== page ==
The following letter was sent to the Weekend Australian Magazine
(4-5 November, 2017). I was embarrassed for our top wine writer to see him styled in the magazine holding a metal (pewter, silver?) wine goblet (and a very hideous one at that).
The yearly wine issue is a pleasure and source of useful information but who on earth “styled” the images of an embarrassed James Halliday? I assume the tawdry trappings of this erudite and respected wine writer are styling him as a king of wine. A noble concept but the metal goblet was gauche back in the 70s. To have Mr Halliday holding a wine receptacle in metal today is astounding. We’ve come a long way in our drinking sophistication to want to hold glass, to see the clarity and colour of the wine and have it at optimum temperature. Please don’t encourage us to dig out our hideous pewter wedding presents!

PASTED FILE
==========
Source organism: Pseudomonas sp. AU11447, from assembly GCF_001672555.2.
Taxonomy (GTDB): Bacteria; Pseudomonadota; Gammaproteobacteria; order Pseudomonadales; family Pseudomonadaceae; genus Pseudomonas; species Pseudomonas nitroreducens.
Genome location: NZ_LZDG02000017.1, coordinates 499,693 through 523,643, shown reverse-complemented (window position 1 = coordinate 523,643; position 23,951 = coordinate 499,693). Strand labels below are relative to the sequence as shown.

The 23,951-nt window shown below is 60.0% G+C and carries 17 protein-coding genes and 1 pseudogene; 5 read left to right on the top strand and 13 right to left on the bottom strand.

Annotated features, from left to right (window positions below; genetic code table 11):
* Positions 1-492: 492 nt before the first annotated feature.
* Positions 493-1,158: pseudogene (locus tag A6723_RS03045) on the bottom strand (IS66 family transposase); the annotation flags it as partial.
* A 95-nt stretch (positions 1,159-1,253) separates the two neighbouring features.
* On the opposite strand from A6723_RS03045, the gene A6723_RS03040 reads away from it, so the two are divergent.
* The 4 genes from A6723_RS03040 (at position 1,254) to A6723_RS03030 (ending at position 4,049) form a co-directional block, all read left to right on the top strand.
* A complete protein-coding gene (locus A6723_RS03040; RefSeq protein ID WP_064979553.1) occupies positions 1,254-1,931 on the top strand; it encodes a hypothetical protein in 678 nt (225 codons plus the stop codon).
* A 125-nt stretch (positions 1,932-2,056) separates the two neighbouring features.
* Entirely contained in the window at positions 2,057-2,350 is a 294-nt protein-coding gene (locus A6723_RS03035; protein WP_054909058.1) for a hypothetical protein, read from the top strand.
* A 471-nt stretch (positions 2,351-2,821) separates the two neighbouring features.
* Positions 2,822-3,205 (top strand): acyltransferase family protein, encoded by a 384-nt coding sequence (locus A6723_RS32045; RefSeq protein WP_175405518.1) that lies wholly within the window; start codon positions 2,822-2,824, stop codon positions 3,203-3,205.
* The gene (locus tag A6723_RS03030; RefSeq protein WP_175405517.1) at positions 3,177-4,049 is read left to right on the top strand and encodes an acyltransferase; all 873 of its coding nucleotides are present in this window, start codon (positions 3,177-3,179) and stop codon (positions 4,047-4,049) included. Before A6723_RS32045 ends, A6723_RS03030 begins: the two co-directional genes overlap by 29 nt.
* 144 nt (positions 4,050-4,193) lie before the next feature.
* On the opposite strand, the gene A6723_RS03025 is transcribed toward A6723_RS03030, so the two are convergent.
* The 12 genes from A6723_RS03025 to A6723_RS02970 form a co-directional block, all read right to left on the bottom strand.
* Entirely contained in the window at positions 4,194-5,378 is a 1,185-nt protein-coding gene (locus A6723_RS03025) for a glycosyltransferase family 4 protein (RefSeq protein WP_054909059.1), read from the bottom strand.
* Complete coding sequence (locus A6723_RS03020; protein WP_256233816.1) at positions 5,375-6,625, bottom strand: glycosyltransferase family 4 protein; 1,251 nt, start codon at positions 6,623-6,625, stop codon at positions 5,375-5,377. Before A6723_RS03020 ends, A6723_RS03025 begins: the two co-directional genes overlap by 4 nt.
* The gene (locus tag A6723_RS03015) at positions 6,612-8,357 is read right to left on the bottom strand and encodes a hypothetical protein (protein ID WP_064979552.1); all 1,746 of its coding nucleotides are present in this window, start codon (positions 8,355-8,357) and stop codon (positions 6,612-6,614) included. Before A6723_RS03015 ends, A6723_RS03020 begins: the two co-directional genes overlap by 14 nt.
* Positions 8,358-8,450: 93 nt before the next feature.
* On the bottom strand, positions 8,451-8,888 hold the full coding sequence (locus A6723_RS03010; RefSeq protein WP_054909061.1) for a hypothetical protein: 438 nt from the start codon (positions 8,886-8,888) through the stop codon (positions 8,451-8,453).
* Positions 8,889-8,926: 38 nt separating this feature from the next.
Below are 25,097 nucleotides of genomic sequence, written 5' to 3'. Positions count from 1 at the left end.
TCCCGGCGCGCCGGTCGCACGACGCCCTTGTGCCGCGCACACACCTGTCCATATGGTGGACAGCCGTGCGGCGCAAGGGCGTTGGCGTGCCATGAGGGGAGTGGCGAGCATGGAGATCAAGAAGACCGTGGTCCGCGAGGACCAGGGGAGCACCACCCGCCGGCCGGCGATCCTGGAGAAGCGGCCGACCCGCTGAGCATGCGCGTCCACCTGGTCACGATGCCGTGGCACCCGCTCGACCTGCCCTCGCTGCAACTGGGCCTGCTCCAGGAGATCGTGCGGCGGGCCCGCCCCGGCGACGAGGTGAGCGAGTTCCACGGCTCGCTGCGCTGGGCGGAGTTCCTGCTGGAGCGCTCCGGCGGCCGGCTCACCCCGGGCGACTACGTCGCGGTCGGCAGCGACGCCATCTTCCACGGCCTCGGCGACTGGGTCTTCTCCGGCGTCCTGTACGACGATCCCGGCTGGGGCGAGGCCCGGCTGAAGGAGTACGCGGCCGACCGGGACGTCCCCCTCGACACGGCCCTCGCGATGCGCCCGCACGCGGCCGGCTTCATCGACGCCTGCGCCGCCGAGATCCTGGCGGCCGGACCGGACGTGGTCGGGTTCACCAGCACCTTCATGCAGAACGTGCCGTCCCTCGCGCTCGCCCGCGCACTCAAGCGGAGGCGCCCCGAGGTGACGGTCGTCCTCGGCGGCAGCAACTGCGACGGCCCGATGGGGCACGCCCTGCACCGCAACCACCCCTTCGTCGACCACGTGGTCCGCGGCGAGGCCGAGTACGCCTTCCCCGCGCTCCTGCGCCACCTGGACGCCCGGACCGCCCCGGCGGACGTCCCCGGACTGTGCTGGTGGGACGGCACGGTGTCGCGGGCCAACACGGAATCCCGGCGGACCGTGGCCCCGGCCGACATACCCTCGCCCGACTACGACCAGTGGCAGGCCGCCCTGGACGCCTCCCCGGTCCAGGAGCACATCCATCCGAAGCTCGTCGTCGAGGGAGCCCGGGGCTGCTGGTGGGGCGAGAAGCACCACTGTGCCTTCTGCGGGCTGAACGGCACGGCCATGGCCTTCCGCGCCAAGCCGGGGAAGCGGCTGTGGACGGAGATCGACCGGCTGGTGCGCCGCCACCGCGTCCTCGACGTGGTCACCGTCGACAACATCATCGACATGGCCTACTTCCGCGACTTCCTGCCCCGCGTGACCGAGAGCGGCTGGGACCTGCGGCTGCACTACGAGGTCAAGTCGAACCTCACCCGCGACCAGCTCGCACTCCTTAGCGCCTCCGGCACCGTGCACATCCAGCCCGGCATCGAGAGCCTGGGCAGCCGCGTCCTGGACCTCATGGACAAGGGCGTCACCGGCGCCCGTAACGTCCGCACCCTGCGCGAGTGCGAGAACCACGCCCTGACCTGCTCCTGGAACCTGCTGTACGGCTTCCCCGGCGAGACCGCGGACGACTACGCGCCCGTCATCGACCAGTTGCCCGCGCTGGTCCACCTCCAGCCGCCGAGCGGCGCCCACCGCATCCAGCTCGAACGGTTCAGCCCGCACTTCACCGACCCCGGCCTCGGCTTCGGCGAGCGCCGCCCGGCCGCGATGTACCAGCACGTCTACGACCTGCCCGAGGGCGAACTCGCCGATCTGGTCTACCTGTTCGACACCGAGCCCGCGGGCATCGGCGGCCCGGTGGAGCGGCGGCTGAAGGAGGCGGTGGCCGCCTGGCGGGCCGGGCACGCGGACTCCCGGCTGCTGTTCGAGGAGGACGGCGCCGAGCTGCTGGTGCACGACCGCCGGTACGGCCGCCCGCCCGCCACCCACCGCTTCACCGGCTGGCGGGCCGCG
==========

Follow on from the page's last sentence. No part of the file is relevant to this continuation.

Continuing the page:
Take a quiet 15minutes to read this perfect article that had me close to tears of joy. The New York Times magazine has pulled together a series of essays on the art of the dinner party but the one by Gabrielle Hamilton, the Grown-up Dinner Party is a treasure. She so clearly expresses how I feel about food, dining, getting together and hospitality.
She touches on…
“The insistent, well-meaning clean-up brigade…”
“A dinner party is about what is said not about what is eaten.”
“When phones came to the table … instead of summoning words, people tapped on images.”
But best of all, she writes of coming downstairs as a child the morning after, where she would would “read” the detritus as if it were a fossil impression of the conversation just hours beforehand, the table strewn with the last debris of the late finishing dinner party.
(Gabrielle Hamilton is also author of Blood, Bones & Butter: The Inadvertent Education of a Reluctant Chef)